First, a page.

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The Conflict in Iraq

U.S. Plans Expansion of Crowded Iraq Prisons

June 26, 2005|Ashraf Khalil and Patrick J. McDonnell | Times Staff Writers

BAGHDAD — Faced with a ballooning prison population, U.S. commanders in Iraq are building new detention facilities at the notorious Abu Ghraib prison and Camp Bucca near the Kuwaiti border and are developing a third major prison, in northern Iraq.

The burgeoning number of detainees has also resulted in a lengthy delay in plans for the U.S. to transfer full control of Abu Ghraib to the Iraqi government.

Maj. Gen. William Brandenburg, who oversees U.S.-run prisons in Iraq, had planned to be out of Abu Ghraib by early spring. "I believed it until mid-December, but the numbers just weren't going that way," he said. "Business is booming."

The new timeline calls for the U.S. to stop using Abu Ghraib by February, at which point the entire prison would be turned over to the Iraqi Ministry of Justice.

After the scandal over abuse of Iraqi prisoners by U.S. soldiers, President Bush had advocated demolishing Abu Ghraib "as a fitting symbol of Iraq's new beginning."

But the Iraqi government has begun using the prison, which was a notorious torture center under Saddam Hussein, to house prisoners convicted under its nascent criminal justice system. The prison, just west of Baghdad, is currently a joint facility, with the U.S. Army and the Iraqi government housing detainees in separate compounds.

Aggressive operations against insurgents over the last six months have brought a flood of prisoners to U.S.-run facilities -- including many believed to be hard-line rebels who have attacked American troops.

The number of prisoners held by the U.S. in Iraq reached record levels this month before falling slightly. As of Saturday, the average prisoner total in June stood at 10,783, up from 7,837 in January and 5,435 in June 2004.

The two main U.S. Army-run prisons, Abu Ghraib and Camp Bucca, are operating near their maximum or "surge" emergency limits. On Saturday, the two prisons together held 10,178 inmates, with 1,630 detainees awaiting processing in different Army divisional and brigade headquarters.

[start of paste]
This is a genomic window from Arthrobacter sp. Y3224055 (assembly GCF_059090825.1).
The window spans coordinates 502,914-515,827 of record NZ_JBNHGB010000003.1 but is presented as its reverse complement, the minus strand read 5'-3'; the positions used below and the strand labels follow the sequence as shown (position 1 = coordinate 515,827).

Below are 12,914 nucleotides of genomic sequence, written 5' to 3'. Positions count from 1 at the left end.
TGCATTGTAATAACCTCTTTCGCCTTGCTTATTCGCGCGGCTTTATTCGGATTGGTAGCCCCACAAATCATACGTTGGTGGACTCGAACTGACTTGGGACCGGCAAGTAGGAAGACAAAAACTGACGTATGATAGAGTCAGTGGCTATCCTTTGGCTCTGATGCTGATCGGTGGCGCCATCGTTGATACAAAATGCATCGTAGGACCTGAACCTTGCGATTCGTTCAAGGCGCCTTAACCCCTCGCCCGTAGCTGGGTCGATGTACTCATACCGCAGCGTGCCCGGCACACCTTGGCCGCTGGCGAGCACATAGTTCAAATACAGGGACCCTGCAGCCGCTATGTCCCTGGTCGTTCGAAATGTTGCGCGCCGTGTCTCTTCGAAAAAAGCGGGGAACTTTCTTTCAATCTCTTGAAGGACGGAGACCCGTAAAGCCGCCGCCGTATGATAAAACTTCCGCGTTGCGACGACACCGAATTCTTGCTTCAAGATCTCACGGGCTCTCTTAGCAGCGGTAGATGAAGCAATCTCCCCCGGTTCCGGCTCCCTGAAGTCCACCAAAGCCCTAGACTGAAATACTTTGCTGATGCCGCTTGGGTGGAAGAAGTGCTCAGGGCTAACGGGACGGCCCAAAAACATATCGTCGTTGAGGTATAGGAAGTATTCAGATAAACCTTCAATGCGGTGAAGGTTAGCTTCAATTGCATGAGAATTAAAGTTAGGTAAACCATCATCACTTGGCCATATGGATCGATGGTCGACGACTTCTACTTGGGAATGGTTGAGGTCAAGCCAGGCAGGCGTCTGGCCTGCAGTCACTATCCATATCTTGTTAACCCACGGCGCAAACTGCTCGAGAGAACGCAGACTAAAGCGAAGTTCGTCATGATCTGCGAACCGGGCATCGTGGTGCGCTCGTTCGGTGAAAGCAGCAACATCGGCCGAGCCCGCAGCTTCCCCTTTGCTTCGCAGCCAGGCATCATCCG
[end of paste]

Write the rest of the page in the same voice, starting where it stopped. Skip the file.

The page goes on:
"We're pushing our surge capacity," said Army spokesman Lt. Col. Guy Rudisill in Baghdad.

The Army is expanding both sites and working on the third major prison, near Sulaymaniya, which would house up to 2,000 prisoners; the additions will increase the total U.S. long-term detention capability to more than 16,000 prisoners.

Both Abu Ghraib and Camp Bucca are considered volatile facilities where guards must be on constant lookout for potential riots and escape attempts. The detention of the Iraqis is among the most controversial U.S. practices in Iraq, triggering daily demands for the release of most prisoners from Iraqi lawmakers, clerics and community leaders.

The potential effect of the crowding on both prisoners and guards could become a serious concern as Iraq moves into the heart of a broiling summer.

High stress among overworked U.S. military police is partially blamed for leading to the mistreatment of Iraqi prisoners last year that made Abu Ghraib synonymous to many Iraqis with U.S. abuse. And in April, 44 troops were injured when insurgents launched a well-planned attack on Abu Ghraib, apparently aimed at freeing prisoners.

At Bucca, meanwhile, officials have witnessed a spate of escape attempts and at least two major riots in the last six months.

"It's been a challenge," said Col. James B. Brown, commander of the 18th Military Police Brigade. "Many of the people we've now captured have not given up the struggle."

Brown has reassigned MPs from other duties in Iraq, including training new Iraqi police officers, to help beef up the forces at Bucca and Abu Ghraib.

Brandenburg emphasized that he hoped to end the U.S. presence at Abu Ghraib by early next year. But with a large percentage of the detainees taken into custody in and around the capital, the general estimates he will still need the capacity to hold about 2,000 prisoners in the Baghdad area.

As a result, the eventual Abu Ghraib hand-over will coincide with an expansion of the Camp Cropper prison, which is on a U.S. base near Baghdad's international airport and houses "high value" prisoners such as Hussein and his top lieutenants.

Abu Ghraib was within 100 prisoners of its 3,500 surge limit when a new 400-person compound was completed on June 15 on the prison grounds. A second compound should open on July 20, Rudisill said.

As of June 20, Bucca's population stood at 6,450 prisoners, just 50 below its limit. Brandenburg plans to add space for 1,400 more prisoners by November.

The newest U.S.-run prison will be Ft. Suse, a former Russian-built barracks near Sulaymaniya.

"Part of it used to be a prison, so it should be easy to renovate," Brandenburg said.

The expansion campaign will cost more than $50 million: $30 million for Camp Cropper, $12 million to expand Camp Bucca, $8 million to renovate Ft. Suse and less than $1 million for Abu Ghraib.

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